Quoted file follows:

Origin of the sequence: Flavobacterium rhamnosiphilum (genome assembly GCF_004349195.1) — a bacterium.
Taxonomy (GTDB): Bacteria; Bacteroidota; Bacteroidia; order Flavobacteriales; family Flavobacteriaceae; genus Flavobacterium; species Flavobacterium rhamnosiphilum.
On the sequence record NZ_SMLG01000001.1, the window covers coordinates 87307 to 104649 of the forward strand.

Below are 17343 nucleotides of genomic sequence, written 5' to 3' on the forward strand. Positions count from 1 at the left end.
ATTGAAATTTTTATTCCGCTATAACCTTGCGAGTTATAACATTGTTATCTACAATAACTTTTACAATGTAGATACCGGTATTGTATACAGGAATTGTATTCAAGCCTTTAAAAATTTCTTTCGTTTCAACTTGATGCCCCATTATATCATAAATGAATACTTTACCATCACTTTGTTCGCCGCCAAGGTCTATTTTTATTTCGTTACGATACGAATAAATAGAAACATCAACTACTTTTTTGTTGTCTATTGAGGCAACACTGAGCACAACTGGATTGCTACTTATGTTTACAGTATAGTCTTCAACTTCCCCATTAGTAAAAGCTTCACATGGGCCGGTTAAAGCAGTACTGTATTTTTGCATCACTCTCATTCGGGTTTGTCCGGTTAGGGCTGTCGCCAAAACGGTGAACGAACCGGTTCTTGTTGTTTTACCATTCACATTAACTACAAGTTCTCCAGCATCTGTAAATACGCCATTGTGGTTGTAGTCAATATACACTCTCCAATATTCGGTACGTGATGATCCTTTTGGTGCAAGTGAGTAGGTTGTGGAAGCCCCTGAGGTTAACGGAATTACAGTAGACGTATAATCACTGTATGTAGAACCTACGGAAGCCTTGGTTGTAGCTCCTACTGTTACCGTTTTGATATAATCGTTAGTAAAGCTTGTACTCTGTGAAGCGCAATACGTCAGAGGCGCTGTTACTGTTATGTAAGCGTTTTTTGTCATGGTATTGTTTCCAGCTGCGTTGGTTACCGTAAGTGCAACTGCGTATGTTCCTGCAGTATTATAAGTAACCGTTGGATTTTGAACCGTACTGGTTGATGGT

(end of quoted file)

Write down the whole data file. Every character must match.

Origin of the sequence: Flavobacterium rhamnosiphilum (genome assembly GCF_004349195.1) — a bacterium.
Taxonomy (GTDB): Bacteria; Bacteroidota; Bacteroidia; order Flavobacteriales; family Flavobacteriaceae; genus Flavobacterium; species Flavobacterium rhamnosiphilum.
On the sequence record NZ_SMLG01000001.1, the window covers coordinates 87307 to 104649 of the forward strand.

Below are 17343 nucleotides of genomic sequence, written 5' to 3' on the forward strand. Positions count from 1 at the left end.
ATTGAAATTTTTATTCCGCTATAACCTTGCGAGTTATAACATTGTTATCTACAATAACTTTTACAATGTAGATACCGGTATTGTATACAGGAATTGTATTCAAGCCTTTAAAAATTTCTTTCGTTTCAACTTGATGCCCCATTATATCATAAATGAATACTTTACCATCACTTTGTTCGCCGCCAAGGTCTATTTTTATTTCGTTACGATACGAATAAATAGAAACATCAACTACTTTTTTGTTGTCTATTGAGGCAACACTGAGCACAACTGGATTGCTACTTATGTTTACAGTATAGTCTTCAACTTCCCCATTAGTAAAAGCTTCACATGGGCCGGTTAAAGCAGTACTGTATTTTTGCATCACTCTCATTCGGGTTTGTCCGGTTAGGGCTGTCGCCAAAACGGTGAACGAACCGGTTCTTGTTGTTTTACCATTCACATTAACTACAAGTTCTCCAGCATCTGTAAATACGCCATTGTGGTTGTAGTCAATATACACTCTCCAATATTCGGTACGTGATGATCCTTTTGGTGCAAGTGAGTAGGTTGTGGAAGCCCCTGAGGTTAACGGAATTACAGTAGACGTATAATCACTGTATGTAGAACCTACGGAAGCCTTGGTTGTAGCTCCTACTGTTACCGTTTTGATATAATCGTTAGTAAAGCTTGTACTCTGTGAAGCGCAATACGTCAGAGGCGCTGTTACTGTTATGTAAGCGTTTTTTGTCATGGTATTGTTTCCAGCTGCGTTGGTTACCGTAAGTGCAACTGCGTATGTTCCTGCAGTATTATAAGTAACCGTTGGATTTTGAACCGTACTGGTTGATGGT